Foods to Avoid With H. Pylori Infection
The odds are, either you or someone you is infected with H. pylori: a bacteria that sets up shop in the stomach lining. A recent study from the National Institute of Health reported that 20 percent of people under 40 and more than half of people over 60 are infected. While many people may never even know they're infected, a significant minority will develop gastritis (inflammation in the stomach), ulcers, and in some cases stomach cancer.
The most common symptoms include a burning pain in the abdomen (often right below the ribs). Other symptoms include:
- Weight loss
- Loss of appetite
- Black stools
Foods to Avoid with H. Pylori
1. Spicy Foods
Avoid spices such as chili powder, black pepper, red pepper, mustard powder, cinnamon, cloves, nutmeg and mustard seeds. These spices can irritate your stomach, exacerbating the symptoms of H. pylori.
2. High-Fat and Fried Foods
Cut back on high-fat meat and dairy products. These foods may increase inflammation in the stomach lining and provide a perfect environment for H. pylori to thrive. Fatty foods slow down the emptying of the stomach, which can contribute to feelings of bloat or discomfort. Try to avoid red meats in your diet.
3. Refined, Sugary Foods
H. pylori bacteria love sugar and they need it to reproduce. So reducing your intake of foods with added sugar will in turn reduce the amount of H. pylori bacteria in your stomach. Also, processed foods are low in fiber, which helps regulate digestion.
Avoid beverages that can irritate the stomach lining including coffee, decaffeinated coffee, tea, and soft drinks.
5. Acidic Foods
Acid can make symptoms of H. pylori worse. So foods to avoid would include tomatoes, soft drinks, and citrus fruits. Replace any vinegar with apple cider vinegar instead. Also avoid any pickled foods, since those have a high vinegar content.
Foods to Combat H. Pylori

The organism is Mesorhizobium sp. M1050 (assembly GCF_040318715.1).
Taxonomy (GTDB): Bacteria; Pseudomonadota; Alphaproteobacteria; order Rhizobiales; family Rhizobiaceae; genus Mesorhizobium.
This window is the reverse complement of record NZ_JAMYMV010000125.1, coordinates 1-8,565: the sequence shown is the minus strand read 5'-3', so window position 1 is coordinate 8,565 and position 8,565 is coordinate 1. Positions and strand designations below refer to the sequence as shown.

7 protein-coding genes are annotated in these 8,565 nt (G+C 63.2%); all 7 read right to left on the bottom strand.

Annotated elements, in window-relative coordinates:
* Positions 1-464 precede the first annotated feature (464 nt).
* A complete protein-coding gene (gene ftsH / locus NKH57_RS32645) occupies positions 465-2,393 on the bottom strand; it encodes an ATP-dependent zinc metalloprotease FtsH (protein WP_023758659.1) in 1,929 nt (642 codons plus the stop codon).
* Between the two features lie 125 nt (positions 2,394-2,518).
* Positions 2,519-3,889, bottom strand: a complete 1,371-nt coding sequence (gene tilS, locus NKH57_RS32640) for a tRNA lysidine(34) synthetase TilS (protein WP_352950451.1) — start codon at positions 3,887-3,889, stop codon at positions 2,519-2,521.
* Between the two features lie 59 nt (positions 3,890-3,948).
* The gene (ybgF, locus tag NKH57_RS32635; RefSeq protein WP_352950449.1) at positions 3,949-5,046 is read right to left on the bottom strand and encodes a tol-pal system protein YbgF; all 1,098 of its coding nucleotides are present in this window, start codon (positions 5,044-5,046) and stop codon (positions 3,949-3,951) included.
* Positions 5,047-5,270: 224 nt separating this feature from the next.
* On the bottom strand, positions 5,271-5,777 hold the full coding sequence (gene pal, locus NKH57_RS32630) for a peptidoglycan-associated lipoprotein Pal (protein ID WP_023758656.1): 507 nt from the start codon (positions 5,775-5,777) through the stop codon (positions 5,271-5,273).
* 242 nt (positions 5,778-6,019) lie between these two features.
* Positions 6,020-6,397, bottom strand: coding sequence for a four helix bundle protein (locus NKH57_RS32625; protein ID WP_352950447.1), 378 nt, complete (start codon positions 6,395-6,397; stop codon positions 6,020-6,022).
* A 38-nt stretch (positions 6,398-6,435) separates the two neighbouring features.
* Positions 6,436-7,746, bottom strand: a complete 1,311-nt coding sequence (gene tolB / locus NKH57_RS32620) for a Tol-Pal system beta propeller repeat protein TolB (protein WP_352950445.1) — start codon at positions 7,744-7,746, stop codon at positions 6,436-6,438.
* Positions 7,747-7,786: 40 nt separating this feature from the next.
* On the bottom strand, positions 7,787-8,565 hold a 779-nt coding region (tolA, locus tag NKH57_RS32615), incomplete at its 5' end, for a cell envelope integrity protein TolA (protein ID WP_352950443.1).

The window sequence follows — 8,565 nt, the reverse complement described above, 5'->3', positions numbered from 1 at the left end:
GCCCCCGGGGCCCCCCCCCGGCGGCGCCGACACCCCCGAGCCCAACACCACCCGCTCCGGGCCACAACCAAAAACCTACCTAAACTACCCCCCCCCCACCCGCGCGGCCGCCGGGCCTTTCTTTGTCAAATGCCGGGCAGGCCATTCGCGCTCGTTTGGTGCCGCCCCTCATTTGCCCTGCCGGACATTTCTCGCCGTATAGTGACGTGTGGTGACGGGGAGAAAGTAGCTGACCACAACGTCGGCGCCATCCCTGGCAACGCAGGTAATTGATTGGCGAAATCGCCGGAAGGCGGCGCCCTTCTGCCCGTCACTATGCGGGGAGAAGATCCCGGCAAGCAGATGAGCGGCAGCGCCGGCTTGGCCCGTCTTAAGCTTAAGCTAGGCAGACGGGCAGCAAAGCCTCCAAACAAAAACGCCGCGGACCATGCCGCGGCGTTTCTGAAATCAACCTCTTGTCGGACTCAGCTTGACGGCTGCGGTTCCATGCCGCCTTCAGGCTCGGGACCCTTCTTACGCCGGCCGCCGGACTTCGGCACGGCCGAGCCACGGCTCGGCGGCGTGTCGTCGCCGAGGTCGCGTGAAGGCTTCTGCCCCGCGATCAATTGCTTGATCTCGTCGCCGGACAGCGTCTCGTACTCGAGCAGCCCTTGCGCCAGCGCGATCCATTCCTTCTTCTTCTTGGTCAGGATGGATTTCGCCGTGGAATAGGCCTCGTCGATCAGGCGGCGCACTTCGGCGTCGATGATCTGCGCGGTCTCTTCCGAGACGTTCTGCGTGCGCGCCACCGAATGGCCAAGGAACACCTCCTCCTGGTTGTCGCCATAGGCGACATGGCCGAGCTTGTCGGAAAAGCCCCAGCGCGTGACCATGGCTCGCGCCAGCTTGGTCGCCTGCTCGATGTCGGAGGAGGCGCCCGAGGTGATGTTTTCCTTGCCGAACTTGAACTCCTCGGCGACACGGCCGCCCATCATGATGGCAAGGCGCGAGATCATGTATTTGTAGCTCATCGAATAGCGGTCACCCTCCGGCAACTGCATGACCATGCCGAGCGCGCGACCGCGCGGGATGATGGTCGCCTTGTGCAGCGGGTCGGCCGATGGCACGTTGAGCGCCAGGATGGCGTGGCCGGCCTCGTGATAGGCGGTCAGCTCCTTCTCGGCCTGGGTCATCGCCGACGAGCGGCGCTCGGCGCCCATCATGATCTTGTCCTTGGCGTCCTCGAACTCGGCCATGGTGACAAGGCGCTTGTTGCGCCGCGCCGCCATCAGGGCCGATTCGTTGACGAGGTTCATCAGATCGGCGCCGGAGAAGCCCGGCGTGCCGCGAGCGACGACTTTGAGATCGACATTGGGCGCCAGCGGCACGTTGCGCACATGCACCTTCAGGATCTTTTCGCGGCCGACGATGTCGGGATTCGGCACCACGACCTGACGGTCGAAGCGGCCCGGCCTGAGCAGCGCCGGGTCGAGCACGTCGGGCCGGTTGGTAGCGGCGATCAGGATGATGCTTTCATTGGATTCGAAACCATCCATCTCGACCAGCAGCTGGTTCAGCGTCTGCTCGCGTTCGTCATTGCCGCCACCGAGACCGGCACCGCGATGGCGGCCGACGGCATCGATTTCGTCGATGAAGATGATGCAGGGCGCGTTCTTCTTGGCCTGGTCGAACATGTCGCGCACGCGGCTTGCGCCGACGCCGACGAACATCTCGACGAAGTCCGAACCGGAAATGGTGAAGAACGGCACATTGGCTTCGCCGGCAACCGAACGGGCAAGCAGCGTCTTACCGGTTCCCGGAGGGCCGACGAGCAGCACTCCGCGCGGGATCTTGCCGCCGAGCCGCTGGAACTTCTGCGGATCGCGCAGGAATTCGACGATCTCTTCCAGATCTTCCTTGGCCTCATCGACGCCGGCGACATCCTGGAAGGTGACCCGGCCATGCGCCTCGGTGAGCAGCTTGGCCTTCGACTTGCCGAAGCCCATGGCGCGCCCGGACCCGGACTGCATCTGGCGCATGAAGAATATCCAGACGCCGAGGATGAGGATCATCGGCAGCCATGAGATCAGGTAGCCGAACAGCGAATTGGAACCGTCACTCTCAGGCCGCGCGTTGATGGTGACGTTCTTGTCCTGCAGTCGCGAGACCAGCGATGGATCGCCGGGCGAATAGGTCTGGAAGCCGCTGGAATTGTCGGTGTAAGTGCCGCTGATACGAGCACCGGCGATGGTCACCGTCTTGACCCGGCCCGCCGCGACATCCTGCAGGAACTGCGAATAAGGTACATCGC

Rich in antioxidants and high in fiber, fruits help your body fight off infections, reduce ulcer pain, and combat gastritis. Fruits with lots of fiber include raspberries, pears, and prunes. Cranberries and apples are also highly recommended because they contain flavonoids—chemicals that prevent H. pylori from growing.
Veggies like artichokes, peas, spinach, and sweet potatoes contain high levels of fiber and lots of antioxidants. Garlic, celery, and onions also contain lots of flavonoids. Broccoli also comes highly recommended, since it contains selenium, diindolylmethan, and sulforaphane, which are anti-carcinogenic and can prevent peptic ulcers from becoming cancerous.
3. Green Tea
Green tea contains lots of polyphenols, which inhibit the growth and spread of H. pylori. Studies have shown that drinking green tea every day can effectively reduce the amount of H. pylori in your system.
Recent studies suggest that ginseng can help contain H. pylori infections by suppressing mRNA and protein levels. Studies also show that ginseng can help with the symptoms of gastritis.
5. Iron and B12
H. pylori can interfere with the absorption of iron and B12, leading to anemia. Usually once the infection clears up, the stomach can go back to easily absorbing those minerals. But in the meantime, your doctor may tell you to take supplements or eat foods rich in iron and B12 like poultry, kale, and beans.